Opentaps Hibernate Integration

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Revision as of 04:09, 21 November 2009 by Spark (talk | contribs) (Caching)
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Beginning with opentaps version 1.4, Hibernate will be available as a persistence tool alongside with the original ofbiz entity engine. Hibernate is a more object oriented persistence framework and better suited for the new Domain Driven Architecture, while the ofbiz entity engine will continue to be supported for legacy features from both ofbiz and opentaps. In this document, we will review how the hibernate integration in opentaps works.

Working with Hibernate in opentaps

Generating Hibernate Configuration Files

After changing or defining new entities in your entitymodel.xml files, you need to generate new Java classes for your entities with

$ ant make-base-entities

This command updates the Java classes defined in org.opentaps.domain.base.entities, including their hibernate annotations, and the hibernate.cfg.xml for integrating with hibernate. (If you use a repository management system, you must commit both and you Java classes and the updated hibernate.cfg.xml files.)

Error.png Important
Be sure to reference the JARs from /hot-deploy/opentaps-common/lib/hibernate in your Ant build file, or else during build it will not be able to locate the appropriate Hibernate files.

Accessing Entities with Hibernate

Accept.png Tip
If you are developing in Eclipse, when using Hibernate make sure to run the ant task make-base-entities immediately after you are done defining new entities. Also make sure you refresh the Eclipse project so that it picks up the new Hibernate POJOs for code-assist.

To use hibernate to access your entities, you will need an, which is an extension of the org.hibernate.Session class. You can obtain it from the Infrastructure class like this:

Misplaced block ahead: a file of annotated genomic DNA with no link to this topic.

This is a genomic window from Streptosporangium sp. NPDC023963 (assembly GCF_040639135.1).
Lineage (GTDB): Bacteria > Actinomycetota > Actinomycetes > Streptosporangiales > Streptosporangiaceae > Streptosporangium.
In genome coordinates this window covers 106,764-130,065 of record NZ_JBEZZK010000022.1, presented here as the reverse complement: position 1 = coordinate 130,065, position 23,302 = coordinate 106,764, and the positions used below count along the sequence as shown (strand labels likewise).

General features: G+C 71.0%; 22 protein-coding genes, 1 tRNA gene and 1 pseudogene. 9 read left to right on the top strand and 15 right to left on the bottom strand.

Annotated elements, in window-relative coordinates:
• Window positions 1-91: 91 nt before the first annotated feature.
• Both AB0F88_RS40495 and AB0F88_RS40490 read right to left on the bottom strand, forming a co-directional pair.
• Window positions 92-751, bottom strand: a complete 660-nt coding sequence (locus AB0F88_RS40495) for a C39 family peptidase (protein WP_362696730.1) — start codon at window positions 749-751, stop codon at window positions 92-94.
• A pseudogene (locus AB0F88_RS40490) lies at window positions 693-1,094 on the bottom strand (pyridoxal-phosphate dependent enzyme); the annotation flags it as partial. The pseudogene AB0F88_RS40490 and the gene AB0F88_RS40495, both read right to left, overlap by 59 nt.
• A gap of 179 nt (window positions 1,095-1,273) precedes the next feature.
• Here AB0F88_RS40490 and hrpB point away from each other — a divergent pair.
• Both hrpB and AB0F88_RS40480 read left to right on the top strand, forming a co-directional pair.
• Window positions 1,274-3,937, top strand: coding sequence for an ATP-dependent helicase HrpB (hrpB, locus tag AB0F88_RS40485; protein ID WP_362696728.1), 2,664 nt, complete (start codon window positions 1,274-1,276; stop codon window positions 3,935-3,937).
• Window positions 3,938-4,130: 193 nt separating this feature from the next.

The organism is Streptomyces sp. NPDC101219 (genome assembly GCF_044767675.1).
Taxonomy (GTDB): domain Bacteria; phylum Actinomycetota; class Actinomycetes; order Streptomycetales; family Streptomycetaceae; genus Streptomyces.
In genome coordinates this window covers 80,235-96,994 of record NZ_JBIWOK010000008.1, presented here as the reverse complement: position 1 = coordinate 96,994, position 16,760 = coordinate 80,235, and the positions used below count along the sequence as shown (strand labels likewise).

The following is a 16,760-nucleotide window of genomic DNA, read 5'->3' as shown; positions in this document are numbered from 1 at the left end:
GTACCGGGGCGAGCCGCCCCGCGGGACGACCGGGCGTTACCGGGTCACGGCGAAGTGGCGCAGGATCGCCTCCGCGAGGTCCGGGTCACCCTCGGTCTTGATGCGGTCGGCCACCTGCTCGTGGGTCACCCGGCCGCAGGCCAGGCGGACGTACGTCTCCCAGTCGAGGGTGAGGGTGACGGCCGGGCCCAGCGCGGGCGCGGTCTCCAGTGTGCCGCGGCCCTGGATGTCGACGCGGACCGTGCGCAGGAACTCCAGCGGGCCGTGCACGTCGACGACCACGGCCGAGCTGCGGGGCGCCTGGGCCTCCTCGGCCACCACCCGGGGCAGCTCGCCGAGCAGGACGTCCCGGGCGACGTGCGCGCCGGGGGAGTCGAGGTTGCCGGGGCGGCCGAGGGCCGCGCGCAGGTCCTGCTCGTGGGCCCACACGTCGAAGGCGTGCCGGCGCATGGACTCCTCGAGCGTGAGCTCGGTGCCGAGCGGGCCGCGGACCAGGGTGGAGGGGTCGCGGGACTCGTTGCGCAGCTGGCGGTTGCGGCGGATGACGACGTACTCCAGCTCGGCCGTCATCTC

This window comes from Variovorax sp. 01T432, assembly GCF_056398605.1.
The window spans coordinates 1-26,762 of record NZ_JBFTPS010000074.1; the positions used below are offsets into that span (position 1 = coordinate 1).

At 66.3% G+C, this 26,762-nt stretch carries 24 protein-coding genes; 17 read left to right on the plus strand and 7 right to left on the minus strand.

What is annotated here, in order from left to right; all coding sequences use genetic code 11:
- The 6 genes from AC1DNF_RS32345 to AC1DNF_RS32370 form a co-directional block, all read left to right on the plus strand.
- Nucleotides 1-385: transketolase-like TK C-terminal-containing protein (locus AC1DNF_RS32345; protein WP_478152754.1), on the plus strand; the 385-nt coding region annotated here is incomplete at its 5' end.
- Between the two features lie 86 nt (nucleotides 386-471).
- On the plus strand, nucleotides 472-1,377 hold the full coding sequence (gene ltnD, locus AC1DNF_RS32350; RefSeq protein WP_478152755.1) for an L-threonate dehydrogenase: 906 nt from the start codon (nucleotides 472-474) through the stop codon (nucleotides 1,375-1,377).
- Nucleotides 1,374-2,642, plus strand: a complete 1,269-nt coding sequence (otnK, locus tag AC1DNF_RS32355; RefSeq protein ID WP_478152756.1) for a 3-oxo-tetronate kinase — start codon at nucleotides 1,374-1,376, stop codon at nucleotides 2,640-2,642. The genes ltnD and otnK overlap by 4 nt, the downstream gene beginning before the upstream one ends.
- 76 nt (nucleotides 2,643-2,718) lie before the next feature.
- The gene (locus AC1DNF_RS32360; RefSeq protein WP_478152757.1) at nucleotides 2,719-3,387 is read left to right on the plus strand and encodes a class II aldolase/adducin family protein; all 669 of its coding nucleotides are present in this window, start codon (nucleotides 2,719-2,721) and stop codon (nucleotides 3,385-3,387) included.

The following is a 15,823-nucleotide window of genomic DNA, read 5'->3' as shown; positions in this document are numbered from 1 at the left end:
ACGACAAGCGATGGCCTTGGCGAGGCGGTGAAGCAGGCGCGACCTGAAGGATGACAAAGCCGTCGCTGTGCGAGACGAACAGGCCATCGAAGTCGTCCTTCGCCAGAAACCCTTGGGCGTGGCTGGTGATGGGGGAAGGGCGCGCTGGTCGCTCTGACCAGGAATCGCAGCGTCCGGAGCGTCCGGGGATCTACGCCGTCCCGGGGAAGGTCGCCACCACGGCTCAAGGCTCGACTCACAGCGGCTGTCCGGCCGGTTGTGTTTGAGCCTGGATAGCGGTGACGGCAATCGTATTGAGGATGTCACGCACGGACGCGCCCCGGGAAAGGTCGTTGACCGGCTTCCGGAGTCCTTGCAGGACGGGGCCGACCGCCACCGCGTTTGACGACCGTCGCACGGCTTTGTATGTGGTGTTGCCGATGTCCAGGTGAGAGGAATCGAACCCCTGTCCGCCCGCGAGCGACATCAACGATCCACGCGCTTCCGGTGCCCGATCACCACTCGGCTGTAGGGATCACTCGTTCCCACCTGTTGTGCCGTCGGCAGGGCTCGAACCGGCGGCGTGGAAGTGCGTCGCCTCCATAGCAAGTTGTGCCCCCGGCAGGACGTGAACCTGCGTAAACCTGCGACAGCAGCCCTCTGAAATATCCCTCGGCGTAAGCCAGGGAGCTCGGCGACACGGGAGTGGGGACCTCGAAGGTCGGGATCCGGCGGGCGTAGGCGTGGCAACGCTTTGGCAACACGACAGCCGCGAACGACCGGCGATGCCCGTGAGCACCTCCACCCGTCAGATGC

session = infrastructure.getSession();

The Infrastructure must be created from dispatcher in order to obtain the hibernate session.

In situations where you are passing through the service engine the dispatcher is obtained from the DispatchContext

For example:

       public static Map myNewService(DispatchContext dctx, Map context) {
           LocalDispatcher dispatcher = dctx.getDispatcher();
           try {
               Infrastructure infrastructure = new Infrastructure(dispatcher);
               Session session = infrastructure.getSession();
           } catch (InfrastructureException e) {
               // TODO Auto-generated catch block

In situations where you are bypassing the service engine and accessing the Java method directly the dispatcher is obtained from HttpServletRequest

For example:

   public static Map myNewService(HttpServletRequest request, HttpServletResponse response) {
       LocalDispatcher dispatcher = (LocalDispatcher) request.getAttribute("dispatcher");
       try {
           Infrastructure infrastructure = new Infrastructure(dispatcher);
           Session session = infrastructure.getSession();
       } catch (InfrastructureException e) {
           // TODO Auto-generated catch block

Then, you can work with it as if it were a Hibernate Session:

       Transaction tx = session.beginTransaction();
       TestEntity newTestEntity = new TestEntity();
       newTestEntity.setTestStringField("testInsertTestEntity string field");
       // ...
       TestEntity loadEntity = (TestEntity) session.load(TestEntity.class, newTestEntity.getTestId());
       // ...
       String hql = "from TestEntity eo where eo.testId='" + testEntityId2 + "'";
       Query query = session.createQuery(hql);
       List<TestEntity> list = query.list()

You do not need to close your JDBC connection manually with the opentaps Session, however. When you call


It will do it for you automatically.

Traversing Related Entities

opentaps will automatically create the relationship annotations, such as @OneToMany, @ManyToMany, and @Join, for your Java classes.

To get related entities, use the hibernate query language (HQL):

   String hql = "from TestEntityItem eo where eo.testEntity.testId='" + testEntity.getTestId() + "'"
              + " and eo.testEntityItemSeqId in (" + testEntityItemSeqIds + ")";
   Query query = session.createQuery(hql);
   List<TestEntityItem> list = query.list();

Or use the getter methods in the base entities:

   List<TestEntityItem> list = testEntity.getTestEntityItems();

Note that hibernate will automatically load related entities for you, so the getRelated methods from Repository which were designed for the ofbiz entity engine are no longer needed when you work with hibernate.

Working with View Entities

Once a view entity has been defined in entitymodel.xml, you can access it as any other Java object from hibernate, for example:

       Query query = session.createQuery("from TestEntityAndItem eo where eo.testId='" 
                   + testEntityId + "' order by eo.testEntityItemSeqId");